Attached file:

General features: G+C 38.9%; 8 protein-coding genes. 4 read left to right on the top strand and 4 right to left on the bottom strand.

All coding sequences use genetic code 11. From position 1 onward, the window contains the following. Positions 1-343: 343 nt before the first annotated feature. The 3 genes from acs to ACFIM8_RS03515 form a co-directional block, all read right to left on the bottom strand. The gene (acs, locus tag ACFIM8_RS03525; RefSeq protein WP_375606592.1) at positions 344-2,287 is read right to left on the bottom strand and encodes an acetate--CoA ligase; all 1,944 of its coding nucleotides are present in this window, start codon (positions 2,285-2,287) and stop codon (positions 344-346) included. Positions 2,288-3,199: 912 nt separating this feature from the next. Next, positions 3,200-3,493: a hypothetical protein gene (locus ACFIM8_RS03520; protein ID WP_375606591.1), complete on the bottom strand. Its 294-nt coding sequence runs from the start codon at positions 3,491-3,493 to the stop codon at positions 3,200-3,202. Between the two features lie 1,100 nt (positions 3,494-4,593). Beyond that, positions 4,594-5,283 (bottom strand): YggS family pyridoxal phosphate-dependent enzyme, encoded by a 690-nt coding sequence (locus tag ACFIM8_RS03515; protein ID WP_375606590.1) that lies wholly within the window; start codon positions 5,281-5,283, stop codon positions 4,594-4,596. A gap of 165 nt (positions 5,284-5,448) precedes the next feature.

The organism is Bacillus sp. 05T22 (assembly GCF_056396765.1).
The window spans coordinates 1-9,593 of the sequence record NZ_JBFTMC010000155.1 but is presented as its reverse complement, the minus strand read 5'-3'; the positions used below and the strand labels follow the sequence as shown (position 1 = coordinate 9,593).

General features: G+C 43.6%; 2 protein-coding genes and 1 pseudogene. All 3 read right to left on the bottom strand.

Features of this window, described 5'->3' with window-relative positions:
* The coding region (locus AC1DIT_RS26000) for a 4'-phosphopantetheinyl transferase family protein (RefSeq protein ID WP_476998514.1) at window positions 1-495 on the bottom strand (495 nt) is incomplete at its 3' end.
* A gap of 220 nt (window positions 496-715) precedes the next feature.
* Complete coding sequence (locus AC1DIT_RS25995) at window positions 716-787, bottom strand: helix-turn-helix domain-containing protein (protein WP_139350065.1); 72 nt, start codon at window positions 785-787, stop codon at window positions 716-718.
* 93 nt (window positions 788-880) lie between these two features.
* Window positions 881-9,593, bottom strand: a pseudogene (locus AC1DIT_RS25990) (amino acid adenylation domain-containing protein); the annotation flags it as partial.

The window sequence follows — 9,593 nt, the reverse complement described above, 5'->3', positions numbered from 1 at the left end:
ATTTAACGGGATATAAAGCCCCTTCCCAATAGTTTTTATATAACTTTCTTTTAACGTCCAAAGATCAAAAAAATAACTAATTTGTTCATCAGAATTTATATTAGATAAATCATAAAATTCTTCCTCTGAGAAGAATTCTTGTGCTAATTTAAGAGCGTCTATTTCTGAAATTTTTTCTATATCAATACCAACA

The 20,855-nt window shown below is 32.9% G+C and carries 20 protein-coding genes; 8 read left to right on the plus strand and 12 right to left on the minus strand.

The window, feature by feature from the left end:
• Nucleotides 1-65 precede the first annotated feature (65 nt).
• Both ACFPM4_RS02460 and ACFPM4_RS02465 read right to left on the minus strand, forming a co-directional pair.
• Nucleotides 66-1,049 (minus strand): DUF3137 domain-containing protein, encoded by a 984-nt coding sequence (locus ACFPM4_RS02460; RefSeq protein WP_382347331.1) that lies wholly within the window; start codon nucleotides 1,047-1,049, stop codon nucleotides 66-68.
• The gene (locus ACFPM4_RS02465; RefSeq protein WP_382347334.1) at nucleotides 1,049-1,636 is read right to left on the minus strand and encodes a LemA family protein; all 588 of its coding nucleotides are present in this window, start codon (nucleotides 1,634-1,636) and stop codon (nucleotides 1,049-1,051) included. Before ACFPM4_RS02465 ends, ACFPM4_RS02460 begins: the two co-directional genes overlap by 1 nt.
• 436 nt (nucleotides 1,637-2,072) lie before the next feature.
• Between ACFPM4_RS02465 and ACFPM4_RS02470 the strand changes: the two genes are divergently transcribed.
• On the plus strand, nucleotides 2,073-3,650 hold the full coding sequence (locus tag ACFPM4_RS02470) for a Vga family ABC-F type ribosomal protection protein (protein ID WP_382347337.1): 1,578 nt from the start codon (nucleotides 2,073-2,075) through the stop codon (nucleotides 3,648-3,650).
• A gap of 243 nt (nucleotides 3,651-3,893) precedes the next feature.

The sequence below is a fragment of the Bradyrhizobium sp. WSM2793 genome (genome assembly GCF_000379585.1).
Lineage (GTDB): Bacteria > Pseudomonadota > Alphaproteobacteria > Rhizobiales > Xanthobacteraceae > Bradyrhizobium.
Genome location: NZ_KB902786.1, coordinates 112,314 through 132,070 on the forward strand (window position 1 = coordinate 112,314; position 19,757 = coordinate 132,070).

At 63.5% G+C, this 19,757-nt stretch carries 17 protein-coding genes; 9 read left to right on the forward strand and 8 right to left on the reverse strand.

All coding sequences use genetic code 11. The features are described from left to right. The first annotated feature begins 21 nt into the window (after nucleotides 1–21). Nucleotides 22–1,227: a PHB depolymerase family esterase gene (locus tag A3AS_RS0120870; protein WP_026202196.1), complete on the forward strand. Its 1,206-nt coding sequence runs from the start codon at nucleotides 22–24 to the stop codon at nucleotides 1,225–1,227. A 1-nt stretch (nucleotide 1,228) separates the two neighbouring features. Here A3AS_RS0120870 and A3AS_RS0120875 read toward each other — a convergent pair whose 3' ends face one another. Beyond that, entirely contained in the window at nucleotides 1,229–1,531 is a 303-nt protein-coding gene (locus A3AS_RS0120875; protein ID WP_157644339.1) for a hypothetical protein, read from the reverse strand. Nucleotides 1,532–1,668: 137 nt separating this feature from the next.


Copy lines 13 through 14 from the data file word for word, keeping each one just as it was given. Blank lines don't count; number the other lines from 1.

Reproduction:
ATTTAACGGGATATAAAGCCCCTTCCCAATAGTTTTTATATAACTTTCTTTTAACGTCCAAAGATCAAAAAAATAACTAATTTGTTCATCAGAATTTATATTAGATAAATCATAAAATTCTTCCTCTGAGAAGAATTCTTGTGCTAATTTAAGAGCGTCTATTTCTGAAATTTTTTCTATATCAATACCAACA

The 20,855-nt window shown below is 32.9% G+C and carries 20 protein-coding genes; 8 read left to right on the plus strand and 12 right to left on the minus strand.